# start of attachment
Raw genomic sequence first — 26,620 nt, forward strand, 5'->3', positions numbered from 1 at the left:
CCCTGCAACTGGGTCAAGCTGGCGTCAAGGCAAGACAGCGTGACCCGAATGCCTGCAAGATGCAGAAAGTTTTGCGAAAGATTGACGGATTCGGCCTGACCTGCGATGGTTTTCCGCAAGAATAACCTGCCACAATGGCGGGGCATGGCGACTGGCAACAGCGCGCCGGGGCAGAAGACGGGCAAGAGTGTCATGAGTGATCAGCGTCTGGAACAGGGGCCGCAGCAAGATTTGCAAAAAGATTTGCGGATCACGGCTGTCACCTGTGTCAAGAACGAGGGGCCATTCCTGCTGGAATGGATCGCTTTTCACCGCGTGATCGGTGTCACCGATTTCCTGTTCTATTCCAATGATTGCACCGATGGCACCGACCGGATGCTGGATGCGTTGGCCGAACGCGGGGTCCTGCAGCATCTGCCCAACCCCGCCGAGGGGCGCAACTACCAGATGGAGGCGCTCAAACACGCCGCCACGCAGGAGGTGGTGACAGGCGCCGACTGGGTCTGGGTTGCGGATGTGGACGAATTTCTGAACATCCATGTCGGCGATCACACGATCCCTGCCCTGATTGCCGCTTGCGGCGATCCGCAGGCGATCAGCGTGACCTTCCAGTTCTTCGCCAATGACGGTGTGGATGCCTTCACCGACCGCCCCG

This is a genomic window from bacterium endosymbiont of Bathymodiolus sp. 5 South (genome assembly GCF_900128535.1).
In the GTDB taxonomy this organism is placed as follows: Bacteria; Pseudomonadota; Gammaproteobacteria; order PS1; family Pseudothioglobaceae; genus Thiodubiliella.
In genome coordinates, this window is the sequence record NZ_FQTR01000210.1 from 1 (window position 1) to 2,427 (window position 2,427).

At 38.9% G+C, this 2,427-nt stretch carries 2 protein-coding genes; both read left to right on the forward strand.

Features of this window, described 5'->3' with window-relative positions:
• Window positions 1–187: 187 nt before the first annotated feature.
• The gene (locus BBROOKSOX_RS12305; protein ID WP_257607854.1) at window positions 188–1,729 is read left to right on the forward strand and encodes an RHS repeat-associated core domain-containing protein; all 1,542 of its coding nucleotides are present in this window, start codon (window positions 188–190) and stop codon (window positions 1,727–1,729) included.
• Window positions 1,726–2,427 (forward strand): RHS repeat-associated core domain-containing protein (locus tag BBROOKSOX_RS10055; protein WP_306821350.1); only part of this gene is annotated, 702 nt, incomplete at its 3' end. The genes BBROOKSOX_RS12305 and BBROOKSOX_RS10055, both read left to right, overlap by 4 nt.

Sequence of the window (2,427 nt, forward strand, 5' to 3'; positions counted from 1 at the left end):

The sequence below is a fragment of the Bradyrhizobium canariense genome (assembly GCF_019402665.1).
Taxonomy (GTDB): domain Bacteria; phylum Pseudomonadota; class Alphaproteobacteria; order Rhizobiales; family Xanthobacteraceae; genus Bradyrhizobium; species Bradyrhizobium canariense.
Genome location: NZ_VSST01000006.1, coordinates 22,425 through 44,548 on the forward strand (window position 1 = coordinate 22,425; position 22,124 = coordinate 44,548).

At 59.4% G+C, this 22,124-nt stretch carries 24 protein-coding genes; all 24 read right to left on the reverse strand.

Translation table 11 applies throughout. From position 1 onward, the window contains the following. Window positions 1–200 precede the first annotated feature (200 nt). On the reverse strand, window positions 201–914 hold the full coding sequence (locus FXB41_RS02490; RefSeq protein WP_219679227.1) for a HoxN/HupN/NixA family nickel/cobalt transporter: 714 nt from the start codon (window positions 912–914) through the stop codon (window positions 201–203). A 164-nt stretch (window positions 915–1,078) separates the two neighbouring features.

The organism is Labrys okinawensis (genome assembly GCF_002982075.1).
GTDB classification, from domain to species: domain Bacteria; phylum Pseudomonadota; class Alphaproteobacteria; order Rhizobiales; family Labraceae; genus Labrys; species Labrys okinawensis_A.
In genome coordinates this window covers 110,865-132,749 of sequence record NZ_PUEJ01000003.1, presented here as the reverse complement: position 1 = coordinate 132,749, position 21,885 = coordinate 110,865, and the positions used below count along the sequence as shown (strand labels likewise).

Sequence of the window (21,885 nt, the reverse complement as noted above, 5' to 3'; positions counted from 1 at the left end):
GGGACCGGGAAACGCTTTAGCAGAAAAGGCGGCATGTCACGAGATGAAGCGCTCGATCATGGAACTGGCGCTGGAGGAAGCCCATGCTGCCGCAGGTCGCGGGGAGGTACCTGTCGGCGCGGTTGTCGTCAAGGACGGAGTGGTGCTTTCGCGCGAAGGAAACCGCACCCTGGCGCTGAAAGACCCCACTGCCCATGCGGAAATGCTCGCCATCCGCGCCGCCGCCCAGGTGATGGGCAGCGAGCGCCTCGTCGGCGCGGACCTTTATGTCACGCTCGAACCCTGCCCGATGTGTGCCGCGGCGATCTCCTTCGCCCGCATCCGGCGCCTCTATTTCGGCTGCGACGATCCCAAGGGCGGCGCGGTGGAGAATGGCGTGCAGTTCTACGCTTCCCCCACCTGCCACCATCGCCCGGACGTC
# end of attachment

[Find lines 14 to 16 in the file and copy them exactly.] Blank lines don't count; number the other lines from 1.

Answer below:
Genome location: NZ_VSST01000006.1, coordinates 22,425 through 44,548 on the forward strand (window position 1 = coordinate 22,425; position 22,124 = coordinate 44,548).

At 59.4% G+C, this 22,124-nt stretch carries 24 protein-coding genes; all 24 read right to left on the reverse strand.

Translation table 11 applies throughout. From position 1 onward, the window contains the following. Window positions 1–200 precede the first annotated feature (200 nt). On the reverse strand, window positions 201–914 hold the full coding sequence (locus FXB41_RS02490; RefSeq protein WP_219679227.1) for a HoxN/HupN/NixA family nickel/cobalt transporter: 714 nt from the start codon (window positions 912–914) through the stop codon (window positions 201–203). A 164-nt stretch (window positions 915–1,078) separates the two neighbouring features.